Stories

Our fascination with faces may start in the womb

Hussein Malla / AP

One of the first things every new parent learns is that babies love faces. Infants study them endlessly and prefer them over almost anything else they might see. Now, we have the first evidence that this preference for faces may, in fact, develop in the womb.

Researchers reported today in Current Biology that developing fetuses at 34 weeks consistently turned toward face-like images projected on the inside of the womb over other objects. The study is the first to show that it may, in fact, be possible to examine visual cognition of babies before they are born.

How they did it: The researchers projected light through the uterine walls of 39 mothers and displayed images of faces both upright and upside down. They then observed the fetuses' reactions using 4D ultrasound as the images moved across their field of vision. Developing babies turned their heads more often to look at the images of faces that were upright than those that were shown to them upside down. Advancements in ultrasound technology and the realization that light could project through uterine walls made the work possible.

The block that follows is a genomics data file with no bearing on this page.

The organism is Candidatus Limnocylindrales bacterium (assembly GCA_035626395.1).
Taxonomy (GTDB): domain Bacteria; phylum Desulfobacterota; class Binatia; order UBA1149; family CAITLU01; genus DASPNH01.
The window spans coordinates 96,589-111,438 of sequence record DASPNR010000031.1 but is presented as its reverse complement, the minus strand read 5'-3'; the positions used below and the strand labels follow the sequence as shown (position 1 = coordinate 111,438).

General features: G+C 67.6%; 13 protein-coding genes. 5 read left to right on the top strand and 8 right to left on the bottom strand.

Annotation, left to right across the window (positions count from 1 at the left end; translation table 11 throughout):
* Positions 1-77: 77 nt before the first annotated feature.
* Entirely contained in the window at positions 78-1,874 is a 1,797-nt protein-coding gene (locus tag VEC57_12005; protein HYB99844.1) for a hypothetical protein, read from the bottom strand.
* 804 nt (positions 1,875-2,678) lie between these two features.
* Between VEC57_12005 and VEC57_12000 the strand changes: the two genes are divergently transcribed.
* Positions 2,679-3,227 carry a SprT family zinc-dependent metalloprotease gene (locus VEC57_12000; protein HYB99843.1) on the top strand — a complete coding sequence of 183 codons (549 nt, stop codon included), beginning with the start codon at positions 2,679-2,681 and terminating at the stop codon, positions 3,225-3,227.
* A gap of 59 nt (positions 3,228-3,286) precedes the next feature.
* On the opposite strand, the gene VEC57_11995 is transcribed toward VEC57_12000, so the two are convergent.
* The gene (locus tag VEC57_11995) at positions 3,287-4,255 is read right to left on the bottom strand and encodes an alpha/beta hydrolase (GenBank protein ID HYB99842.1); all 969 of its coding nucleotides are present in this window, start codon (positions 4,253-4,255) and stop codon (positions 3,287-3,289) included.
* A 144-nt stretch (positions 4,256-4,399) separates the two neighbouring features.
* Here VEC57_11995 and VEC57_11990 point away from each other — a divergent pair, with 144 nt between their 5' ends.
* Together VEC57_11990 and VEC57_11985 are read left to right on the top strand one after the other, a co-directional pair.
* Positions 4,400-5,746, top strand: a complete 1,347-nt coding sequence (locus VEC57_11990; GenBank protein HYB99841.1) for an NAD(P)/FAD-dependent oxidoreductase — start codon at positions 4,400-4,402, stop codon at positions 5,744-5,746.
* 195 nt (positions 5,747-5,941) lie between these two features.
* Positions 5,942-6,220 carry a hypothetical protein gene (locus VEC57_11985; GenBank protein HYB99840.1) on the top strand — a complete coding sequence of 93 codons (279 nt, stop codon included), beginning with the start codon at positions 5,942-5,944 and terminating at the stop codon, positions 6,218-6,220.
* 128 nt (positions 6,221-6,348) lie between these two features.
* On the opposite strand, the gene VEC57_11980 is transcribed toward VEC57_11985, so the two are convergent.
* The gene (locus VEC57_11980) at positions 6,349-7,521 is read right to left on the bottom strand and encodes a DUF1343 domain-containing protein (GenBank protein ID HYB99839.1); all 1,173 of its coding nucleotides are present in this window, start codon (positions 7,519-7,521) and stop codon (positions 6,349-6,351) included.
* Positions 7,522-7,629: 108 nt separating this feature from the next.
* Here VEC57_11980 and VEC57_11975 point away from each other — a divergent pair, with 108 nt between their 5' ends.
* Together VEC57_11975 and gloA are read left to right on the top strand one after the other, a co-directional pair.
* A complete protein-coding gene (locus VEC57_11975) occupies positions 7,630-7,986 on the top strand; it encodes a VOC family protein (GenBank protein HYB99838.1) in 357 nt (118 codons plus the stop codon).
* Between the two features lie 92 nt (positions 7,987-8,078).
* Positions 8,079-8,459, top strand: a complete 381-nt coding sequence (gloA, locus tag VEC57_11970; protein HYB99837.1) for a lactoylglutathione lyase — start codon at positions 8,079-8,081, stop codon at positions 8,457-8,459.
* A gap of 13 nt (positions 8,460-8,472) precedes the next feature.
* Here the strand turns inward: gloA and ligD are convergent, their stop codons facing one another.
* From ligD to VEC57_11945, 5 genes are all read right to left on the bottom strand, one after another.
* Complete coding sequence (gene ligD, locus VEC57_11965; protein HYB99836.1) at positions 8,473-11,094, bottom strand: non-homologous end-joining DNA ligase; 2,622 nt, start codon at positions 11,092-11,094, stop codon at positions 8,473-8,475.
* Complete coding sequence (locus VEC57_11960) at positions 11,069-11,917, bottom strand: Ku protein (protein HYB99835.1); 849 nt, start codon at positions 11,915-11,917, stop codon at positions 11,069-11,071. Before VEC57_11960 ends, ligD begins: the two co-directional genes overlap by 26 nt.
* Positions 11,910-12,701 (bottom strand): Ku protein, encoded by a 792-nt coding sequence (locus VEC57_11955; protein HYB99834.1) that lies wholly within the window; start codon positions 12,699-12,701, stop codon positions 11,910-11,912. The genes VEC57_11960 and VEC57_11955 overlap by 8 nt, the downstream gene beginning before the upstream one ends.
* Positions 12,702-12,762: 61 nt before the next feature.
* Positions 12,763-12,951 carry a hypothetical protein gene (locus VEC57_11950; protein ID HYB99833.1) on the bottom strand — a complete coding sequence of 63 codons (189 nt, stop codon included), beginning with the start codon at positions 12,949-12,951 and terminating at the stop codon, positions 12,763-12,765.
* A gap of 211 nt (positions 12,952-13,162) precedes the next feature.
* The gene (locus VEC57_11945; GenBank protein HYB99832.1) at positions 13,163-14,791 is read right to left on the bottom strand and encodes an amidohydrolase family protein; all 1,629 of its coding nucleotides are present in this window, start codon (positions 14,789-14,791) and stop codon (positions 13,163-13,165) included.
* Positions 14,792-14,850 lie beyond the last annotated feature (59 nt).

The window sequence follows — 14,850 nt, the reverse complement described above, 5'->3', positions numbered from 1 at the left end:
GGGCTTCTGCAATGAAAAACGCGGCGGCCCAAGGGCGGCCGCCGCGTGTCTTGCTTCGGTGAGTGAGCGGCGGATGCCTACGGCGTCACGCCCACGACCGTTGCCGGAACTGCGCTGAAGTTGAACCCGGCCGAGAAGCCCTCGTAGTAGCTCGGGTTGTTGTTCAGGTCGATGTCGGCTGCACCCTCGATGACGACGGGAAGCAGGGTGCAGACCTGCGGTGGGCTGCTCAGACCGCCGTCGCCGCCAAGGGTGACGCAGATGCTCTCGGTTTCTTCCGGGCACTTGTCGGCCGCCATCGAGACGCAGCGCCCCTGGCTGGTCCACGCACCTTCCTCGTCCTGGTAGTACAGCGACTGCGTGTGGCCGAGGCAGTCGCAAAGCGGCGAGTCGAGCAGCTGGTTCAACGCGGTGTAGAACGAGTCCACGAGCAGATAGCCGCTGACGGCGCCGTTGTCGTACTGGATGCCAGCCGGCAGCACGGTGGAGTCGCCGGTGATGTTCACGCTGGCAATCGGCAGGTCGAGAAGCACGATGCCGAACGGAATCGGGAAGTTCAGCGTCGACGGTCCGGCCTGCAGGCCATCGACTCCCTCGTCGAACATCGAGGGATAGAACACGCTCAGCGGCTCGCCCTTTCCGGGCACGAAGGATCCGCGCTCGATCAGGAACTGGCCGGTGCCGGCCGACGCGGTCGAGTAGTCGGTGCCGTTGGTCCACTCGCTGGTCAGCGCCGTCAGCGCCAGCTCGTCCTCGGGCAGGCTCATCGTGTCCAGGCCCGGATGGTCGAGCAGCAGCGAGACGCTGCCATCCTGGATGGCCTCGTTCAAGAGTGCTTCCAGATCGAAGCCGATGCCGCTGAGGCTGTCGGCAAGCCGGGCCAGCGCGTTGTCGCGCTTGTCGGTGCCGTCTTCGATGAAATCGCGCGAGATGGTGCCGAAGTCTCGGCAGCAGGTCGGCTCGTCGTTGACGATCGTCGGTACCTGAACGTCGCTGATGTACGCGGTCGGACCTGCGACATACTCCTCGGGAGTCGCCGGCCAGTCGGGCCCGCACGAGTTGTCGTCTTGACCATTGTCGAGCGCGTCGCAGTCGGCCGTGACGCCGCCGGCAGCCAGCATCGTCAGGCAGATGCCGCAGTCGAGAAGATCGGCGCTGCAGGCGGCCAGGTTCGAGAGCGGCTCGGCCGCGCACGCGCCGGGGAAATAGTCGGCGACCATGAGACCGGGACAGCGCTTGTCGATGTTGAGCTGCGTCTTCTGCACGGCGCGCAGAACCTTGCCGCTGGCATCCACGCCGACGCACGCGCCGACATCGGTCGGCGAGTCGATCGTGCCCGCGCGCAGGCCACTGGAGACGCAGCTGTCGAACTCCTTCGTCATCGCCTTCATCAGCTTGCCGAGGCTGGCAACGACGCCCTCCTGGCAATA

Expert's voice: "There was the possibility that the fetus would find any shape interesting due to the novelty of the stimulus. If this was the case, we would have seen no difference in how they responded to the upright and upside-down versions of the stimuli. But it turned out that they responded in a way that was very similar to infants," said Vincent Reid from Lancaster University who was a co-author of the study.